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Newsweek

Newsweek 7/10-7/17/2020

This exciting weekly publication offers a clear combination of news, culture and thought-provoking ideas that challenge the smart and inquisitive. Our promise is to put the reporting back into the news.

Land:
United States
Sprache:
English
Verlag:
The Newsweek/Daily Beast Company LLC
Erscheinungsweise:
Weekly
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1 Min.
the archives

1964 Student activists signed up African Americans to register to vote during Mississippi’s Freedom Summer, and Newsweek reported that “somehow the mix of courage and energy and naiveté seemed to make, here and there, some small dents in the wall.” Violence marked the campaign, though: three activists were murdered by the KKK, and African Americans were scared away from registering by arrests and beatings and burnings of Black homes and churches. Today, approximately 16 percent of the voting-age Black population in Mississippi is legally barred from voting due to disenfranchisement laws. 1978 According to Newsweek, the Bakke case “went to the heart of the issue of preferential treatment of minorities.” The Supreme Court ruled that “race can be a factor in selecting students” for admission into institutions of higher education, but that “rigid…

21 Min.
stepping up

It’s hard to take corporate kindness at face value. Chrysler’s Drive Forward ad campaign is about how we’re in this pandemic thing together. And it wants to help. By selling you a car. Amazon’s new commercial is about how you can order without feeling bad because of all it’s doing to keep its warehouse workers safe. Even though Amazon no longer will give numbers on how many workers have gotten sick and/or died. Or United Airlines’ March promise to leave empty seats in planes. Unless it’s a full flight. But some companies truly have been stepping up since the beginning of the pandemic with philanthropy—and more—as you’ll see in our following list. It’s been a long time coming. “Philanthropy used to be something the company did to get the CEO good…

7 Min.
failing grade

AT LEAST 60 COLLEGES AND UNIVERSITIES across the country, and perhaps as many as 100 or more, are now being sued by students who believe they were short-changed when their in-person college experience was replaced by an online one after schools shut down campuses this spring due to the coronavirus pandemic. The students are demanding a refund on tuition and fees equal to the difference between what they paid for in advance and the instruction and educational services they actually received. The unprecedented number of class action lawsuits began as a trickle in April, picked up momentum in May, and have continued to expand throughout June, with experts saying there are likely many more to come. The schools currently facing student lawsuits include elite universities like Brown, Columbia, Duke, Emory and…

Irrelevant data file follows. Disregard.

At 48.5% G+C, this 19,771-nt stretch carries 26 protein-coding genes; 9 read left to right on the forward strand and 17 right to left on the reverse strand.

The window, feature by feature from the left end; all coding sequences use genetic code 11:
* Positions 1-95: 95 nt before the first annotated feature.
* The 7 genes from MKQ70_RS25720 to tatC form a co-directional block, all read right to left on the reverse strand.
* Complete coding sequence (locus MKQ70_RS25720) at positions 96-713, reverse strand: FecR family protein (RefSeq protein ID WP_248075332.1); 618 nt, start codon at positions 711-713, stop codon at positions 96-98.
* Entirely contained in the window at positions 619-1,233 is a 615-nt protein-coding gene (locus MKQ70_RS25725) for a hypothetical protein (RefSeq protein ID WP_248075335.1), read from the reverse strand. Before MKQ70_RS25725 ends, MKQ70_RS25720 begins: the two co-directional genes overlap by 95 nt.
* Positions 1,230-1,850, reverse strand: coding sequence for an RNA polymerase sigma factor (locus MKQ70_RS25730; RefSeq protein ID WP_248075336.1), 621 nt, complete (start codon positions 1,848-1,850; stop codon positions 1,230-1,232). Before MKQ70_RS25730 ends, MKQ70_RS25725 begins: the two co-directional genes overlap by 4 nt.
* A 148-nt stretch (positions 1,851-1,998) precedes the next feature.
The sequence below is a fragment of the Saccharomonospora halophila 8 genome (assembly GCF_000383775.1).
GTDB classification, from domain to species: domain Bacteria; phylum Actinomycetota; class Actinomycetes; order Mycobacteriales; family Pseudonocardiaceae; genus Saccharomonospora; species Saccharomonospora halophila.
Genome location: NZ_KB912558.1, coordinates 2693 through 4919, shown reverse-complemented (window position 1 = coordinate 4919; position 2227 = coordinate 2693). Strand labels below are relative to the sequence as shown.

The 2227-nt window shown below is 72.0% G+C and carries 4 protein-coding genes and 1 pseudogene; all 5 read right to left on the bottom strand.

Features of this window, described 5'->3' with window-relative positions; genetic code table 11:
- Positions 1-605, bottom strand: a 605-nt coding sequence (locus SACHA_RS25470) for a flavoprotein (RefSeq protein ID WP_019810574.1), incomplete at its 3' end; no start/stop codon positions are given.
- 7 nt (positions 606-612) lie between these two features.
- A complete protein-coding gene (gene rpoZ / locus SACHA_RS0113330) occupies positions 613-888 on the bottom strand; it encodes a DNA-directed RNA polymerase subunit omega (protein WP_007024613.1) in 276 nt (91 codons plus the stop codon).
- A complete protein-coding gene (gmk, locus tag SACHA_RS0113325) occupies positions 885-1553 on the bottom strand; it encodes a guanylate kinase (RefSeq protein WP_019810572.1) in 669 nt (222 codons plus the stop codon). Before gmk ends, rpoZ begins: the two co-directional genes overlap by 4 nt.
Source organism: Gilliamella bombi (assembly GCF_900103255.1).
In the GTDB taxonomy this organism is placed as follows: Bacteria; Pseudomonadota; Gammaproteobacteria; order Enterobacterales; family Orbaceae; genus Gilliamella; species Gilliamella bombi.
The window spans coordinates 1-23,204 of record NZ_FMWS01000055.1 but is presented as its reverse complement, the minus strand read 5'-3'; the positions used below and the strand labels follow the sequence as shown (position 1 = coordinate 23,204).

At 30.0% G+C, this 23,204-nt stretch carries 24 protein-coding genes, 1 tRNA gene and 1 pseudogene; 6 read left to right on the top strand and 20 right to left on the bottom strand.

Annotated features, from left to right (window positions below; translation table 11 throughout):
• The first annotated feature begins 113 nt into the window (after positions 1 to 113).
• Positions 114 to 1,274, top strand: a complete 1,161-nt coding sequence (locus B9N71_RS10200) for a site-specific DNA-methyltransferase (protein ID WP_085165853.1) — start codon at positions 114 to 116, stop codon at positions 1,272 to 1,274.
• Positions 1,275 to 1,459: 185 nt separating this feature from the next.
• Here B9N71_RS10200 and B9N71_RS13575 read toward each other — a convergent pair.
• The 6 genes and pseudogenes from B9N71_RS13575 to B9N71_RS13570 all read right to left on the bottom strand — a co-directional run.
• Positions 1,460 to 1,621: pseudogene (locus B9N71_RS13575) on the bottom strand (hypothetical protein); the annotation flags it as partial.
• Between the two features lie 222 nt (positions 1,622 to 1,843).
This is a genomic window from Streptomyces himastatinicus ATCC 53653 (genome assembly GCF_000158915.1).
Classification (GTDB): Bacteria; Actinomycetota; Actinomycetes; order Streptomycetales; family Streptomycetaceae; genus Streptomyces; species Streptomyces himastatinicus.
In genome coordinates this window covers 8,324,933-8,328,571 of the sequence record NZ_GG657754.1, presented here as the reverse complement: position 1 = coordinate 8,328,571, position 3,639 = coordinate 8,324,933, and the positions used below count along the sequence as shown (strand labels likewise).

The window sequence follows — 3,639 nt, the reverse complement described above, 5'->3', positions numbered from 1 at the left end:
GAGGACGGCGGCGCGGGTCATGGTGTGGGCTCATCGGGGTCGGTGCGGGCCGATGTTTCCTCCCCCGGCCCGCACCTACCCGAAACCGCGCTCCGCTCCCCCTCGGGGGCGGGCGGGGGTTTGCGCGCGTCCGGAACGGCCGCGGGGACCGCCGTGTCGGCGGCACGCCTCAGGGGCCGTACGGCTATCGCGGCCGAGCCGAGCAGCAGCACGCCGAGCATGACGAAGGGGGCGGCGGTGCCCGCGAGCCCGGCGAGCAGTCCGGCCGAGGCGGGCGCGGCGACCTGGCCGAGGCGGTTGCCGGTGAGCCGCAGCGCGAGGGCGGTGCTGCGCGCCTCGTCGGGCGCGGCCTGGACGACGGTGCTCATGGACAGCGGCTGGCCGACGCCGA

5 Min.
taking action to end police brutality

@GovWhitmer @LtGovGilchrist The murders of George Floyd, Ahmaud Arbery and Breonna Taylor are the latest illustration of hundreds of years of inequity and systemic racism against Black Americans. This is the culmination of governance that did not adequately center the values of equity, representation and opportunity for all. Going forward, we must prioritize these principles to build a more just and equitable country. We are simultaneously facing two of the most consequential crises of our lifetimes: COVID-19 and the persistence of police brutality. The pain of the convergence of these crises is being felt by those who can bear it the least. Black communities across the country have historically been underfunded and lack basic access to quality education, health care, housing, transportation and paths to opportunity. As a result, tens of thousands of…

1 Min.
talking points

“None of the allegations of being a hoax will break me or tear me down.”—NASCAR DRIVER BUBBA WALLACE ON THE NOOSE FOUND IN HIS GARAGE STALL“IT’S THE OPPOSITE. WE’RE GOING TO BE DOING MORE TESTING, NOT LESS.”—DR. ANTHONY FAUCI“Immigration has contributed immensely to America’s economic success…Disappointed by today’s proclamation—we’ll continue to stand with immigrants and work to expand opportunity for all.”—SUNDAR PICHAI, CEO OF ALPHABET INC.“The Disney movie I never even dared to dream. Thoroughly speechless.”—ACTOR LESLIE ODOM JR. ON THE UPCOMING HAMILTON“BEING BLACK, MAYBE THAT’S THE REASON WHY THEY ALWAYS MAD.”—Beyoncé in her new single “Black Parade”“As someone who’s been performing without an audience for the last 3 months, Mr. President, you get used to it.”—STEPHEN COLBERT“RAYSHARD BROOKS WASN’T JUST RUNNING FROM THE POLICE. HE WAS RUNNING FROM A…

18 Min.
a global reckoning

CAN EIGHT MINUTES AND 46 seconds change the world? From London to Lisbon, Berlin to Brisbane, Pretoria to Paris, as well as Toronto, Tokyo, Rio de Janeiro and scores of other cities in dozens of other countries across the Americas, Europe, Asia, Africa and Australia, the answer, increasingly, seems to be yes. In the month that’s passed since George Floyd was killed and that horrifying, heartbreaking nearly nine-minute video revealed his treatment by four Minneapolis police officers, protests have spread beyond the U.S. and around the globe. The themes are at once universal—demonstrators demand justice for Floyd, and call for police reform and an end to systemic racism—and unique to the particular challenges of racial justice in each country. Protestors invoke the names of Black people killed in their country along…